Then you can smell it. The oils that make cornmeal break down leave a rancid odor. Trust me when I say, you will know it when you smell it!
The texture of your cornmeal should be completely textured, not a solid lump or a pliable play dough like glob. You should be able to pour it easily.
Cornmeal that has spoiled often has mold growing on it. If it has mold on it DO NOT EAT IT! It may contain botulism bacteria.
Finally, look for bugs. For some communities across the globe, bugs are a staple source of protein, they do not care about bugs in their cornmeal. I do not live in such a community. I do NOT eat bugs!
What Can I Do to Keep My Cornmeal Fresh When Stored in My Pantry?
The quality of the cornmeal is dependent on the storage conditions, the best before date, and the type of cornmeal. That said, here are a few tips for storing your cornmeal.
Store in a Cool, Dark Place
If you have a dry, dark pantry you are off to a good start. Store your cornmeal in a dark-colored, airtight, and moisture-tight container.
Store in an Airtight Container
One of the best ways to keep your cornmeal fresh is to store it in an airtight container like a glass jar or even canning jars. A five gallon bucket with a lid will also work. This will protect it from moisture and pests, both of which can cause mold or other damage.
Be sure to label the container with the date of purchase so you know how long it’s been stored.
Use an Oxygen Absorber or Vacuum Bag
You can also keep your cornmeal fresh for up to 10 years if you use an oxygen absorber or vacuum bag.
Check for Pests Before Use
Before using any stored cornmeal, always check for signs of pests. Even if you can’t see any bugs, they could be present in small numbers and difficult to spot. To be on the safe side, sift the cornmeal through a fine-mesh strainer before using it in any recipes.
Which Type of Cornmeal Lasts Longest?
Again, the type of cornmeal you’re trying to store will play the biggest role in how long it lasts. Let’s take a closer look at the different types of cornmeal and their shelf lives.
Bolted vs. Unbolted Cornmeal
When buying cornmeal, you will see on the packaging whether it is bolted or unbolted.
Bolted cornmeal (germinated cornmeal) is ground and then put through a sieve to remove the pieces of hull and germ that contain the oils in the cornmeal. Bolted cornmeal lasts longer than unbolted cornmeal because it has less oil to spoil.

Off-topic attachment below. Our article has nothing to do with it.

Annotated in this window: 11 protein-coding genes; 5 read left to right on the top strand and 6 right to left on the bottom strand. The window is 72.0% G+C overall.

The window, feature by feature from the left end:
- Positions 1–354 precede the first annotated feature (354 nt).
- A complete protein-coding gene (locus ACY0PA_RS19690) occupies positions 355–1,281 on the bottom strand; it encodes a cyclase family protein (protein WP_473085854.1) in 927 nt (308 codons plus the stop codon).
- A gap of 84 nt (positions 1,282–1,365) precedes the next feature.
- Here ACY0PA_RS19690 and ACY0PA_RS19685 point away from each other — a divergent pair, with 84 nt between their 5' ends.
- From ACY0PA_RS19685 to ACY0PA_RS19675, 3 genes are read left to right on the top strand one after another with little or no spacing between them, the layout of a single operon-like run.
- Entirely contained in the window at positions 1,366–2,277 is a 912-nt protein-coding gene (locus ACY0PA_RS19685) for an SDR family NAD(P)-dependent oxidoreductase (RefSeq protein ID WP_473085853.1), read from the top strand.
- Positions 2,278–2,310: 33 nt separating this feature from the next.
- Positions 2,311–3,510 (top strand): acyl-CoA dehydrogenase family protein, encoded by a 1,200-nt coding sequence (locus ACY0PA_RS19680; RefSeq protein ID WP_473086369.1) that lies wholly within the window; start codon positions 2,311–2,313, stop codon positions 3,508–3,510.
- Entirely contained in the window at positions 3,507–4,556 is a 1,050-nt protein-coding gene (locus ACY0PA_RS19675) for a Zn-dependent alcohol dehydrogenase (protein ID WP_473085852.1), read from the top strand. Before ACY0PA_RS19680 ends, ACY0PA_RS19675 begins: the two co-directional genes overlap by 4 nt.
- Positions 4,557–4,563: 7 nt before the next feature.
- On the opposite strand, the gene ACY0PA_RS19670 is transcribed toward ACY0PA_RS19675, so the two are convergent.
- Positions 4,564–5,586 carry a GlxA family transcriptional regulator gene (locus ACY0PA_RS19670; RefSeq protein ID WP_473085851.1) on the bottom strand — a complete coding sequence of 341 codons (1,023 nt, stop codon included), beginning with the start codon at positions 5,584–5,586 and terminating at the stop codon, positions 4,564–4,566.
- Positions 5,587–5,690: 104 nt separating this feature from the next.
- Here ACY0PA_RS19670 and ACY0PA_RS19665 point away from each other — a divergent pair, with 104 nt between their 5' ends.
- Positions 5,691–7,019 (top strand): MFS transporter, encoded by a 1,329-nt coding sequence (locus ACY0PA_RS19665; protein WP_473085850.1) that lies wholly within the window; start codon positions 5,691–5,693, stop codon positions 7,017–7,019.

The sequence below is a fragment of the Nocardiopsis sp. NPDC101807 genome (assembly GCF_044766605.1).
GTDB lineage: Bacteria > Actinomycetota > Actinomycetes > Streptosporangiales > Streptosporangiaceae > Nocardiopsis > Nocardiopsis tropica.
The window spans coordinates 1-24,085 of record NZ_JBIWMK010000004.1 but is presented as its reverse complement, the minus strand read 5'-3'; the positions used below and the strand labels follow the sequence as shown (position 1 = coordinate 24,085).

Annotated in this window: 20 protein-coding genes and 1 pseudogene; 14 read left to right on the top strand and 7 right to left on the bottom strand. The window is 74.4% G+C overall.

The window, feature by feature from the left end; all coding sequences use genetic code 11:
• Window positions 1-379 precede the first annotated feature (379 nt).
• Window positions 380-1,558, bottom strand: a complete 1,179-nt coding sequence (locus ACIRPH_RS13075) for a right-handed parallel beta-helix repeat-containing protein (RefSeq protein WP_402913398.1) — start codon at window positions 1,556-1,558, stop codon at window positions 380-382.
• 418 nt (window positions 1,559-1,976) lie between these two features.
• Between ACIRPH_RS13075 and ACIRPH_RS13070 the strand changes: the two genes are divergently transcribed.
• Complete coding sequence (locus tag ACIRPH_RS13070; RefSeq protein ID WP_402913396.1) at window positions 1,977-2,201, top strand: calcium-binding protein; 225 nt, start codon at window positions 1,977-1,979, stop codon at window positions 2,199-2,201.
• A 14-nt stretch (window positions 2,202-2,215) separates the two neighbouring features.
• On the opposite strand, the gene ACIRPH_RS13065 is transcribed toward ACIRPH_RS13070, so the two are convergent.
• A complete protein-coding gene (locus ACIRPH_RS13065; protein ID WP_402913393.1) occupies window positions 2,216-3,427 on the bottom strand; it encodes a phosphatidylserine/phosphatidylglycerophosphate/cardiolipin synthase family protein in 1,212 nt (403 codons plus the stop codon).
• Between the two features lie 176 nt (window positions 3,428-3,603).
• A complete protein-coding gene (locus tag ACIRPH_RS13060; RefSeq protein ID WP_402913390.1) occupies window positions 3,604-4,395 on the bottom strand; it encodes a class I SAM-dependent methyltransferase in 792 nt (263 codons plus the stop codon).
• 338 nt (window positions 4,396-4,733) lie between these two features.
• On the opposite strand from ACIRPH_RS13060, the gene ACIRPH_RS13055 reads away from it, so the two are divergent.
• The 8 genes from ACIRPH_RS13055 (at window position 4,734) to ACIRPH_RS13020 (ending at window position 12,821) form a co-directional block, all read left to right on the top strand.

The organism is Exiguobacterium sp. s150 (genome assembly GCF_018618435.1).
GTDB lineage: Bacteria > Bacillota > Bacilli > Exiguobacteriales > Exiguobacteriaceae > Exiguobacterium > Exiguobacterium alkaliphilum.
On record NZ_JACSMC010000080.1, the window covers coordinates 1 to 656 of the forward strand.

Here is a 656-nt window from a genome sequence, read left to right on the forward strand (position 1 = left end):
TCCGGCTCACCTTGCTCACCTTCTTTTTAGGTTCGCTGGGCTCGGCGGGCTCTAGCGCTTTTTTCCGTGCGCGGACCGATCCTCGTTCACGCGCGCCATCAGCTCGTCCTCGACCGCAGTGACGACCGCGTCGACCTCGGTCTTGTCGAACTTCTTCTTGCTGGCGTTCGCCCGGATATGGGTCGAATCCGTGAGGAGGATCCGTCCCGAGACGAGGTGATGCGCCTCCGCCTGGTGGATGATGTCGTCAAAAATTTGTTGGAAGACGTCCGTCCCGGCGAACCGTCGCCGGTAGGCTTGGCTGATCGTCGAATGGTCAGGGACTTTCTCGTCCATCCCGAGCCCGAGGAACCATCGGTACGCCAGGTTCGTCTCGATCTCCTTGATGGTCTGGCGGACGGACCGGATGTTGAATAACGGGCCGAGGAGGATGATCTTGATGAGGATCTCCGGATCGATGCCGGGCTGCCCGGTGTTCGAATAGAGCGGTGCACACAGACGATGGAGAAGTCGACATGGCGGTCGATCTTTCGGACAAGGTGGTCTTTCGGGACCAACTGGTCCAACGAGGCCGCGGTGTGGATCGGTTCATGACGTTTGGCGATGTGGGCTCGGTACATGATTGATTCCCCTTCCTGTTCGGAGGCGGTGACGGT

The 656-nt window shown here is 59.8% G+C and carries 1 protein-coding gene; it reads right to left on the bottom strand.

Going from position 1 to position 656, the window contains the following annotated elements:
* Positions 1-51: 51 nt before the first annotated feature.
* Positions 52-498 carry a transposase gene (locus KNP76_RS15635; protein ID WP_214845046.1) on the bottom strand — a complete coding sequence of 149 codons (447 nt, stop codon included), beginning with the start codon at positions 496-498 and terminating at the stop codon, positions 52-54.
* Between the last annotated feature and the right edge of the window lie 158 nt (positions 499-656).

Unbolted cornmeal (degerminated cornmeal) contains hull and germ. The oil content is high, and the cornmeal is, therefore, more prone to spoil if not properly stored.
However, the oil in unbolted cornmeal makes the cornmeal more nutritious. If purchased in smaller quantities that will be used quickly, unbolted will be better tasting and healthier.
The fineness of the grind affects the purpose of the corn and its lifespan. The finer the grind the more susceptible the product is to spoil.
Whole corn kernels have a significantly longer shelf life than cornmeal. This is because as the corn is ground the length of the process of grinding exposes the length of time the corn is exposed to oxygen. The finer the grind the more likely it is to spoil.
Best Way to Store Cornmeal for Long-Term Food Storage
When it comes to storing cornmeal, you have three main options: the freezer, airtight containers in the pantry, or containers with oxygen absorbers.
Each option has its own set of pros and cons that you’ll need to weigh before making a decision. Here’s a quick overview:
The freezer is great for long-term storage of cornmeal since it will keep it fresh for up to a year. However, you’ll need to make sure that the cornmeal is well-sealed so that ice crystals don’t form and affect the quality of the meal.
Another downside of storing cornmeal in the freezer is that it can be challenging to scoop out small amounts as needed since it will likely clump together.
Airtight Containers in the Pantry
Airtight containers are ideal for short-term storage of cornmeal since they’ll keep it fresh for up to 6 months. But similar to the freezer method, scooping out small amounts can be difficult since the meal will likely clump together.
You’ll also need to make sure that your containers are truly airtight so that moisture doesn’t get in and spoil the cornmeal.
Containers With Oxygen Absorbers
This is our recommended method for storing cornmeal since it will keep it fresher for longer and makes scooping out small amounts easy. Simply place oxygen absorbers** inside an airtight container before sealing it shut.
The oxygen absorbers will remove all of the oxygen from inside the container, increasing its shelf life. I recommend checking on your oxygen absorbers every few months to make sure they’re still working properly.
How Long Does Each Method Keep Your Cornmeal Fresh?
Like flour and other dry goods and whole grains, cornmeal needs to be kept in a cool, dry location.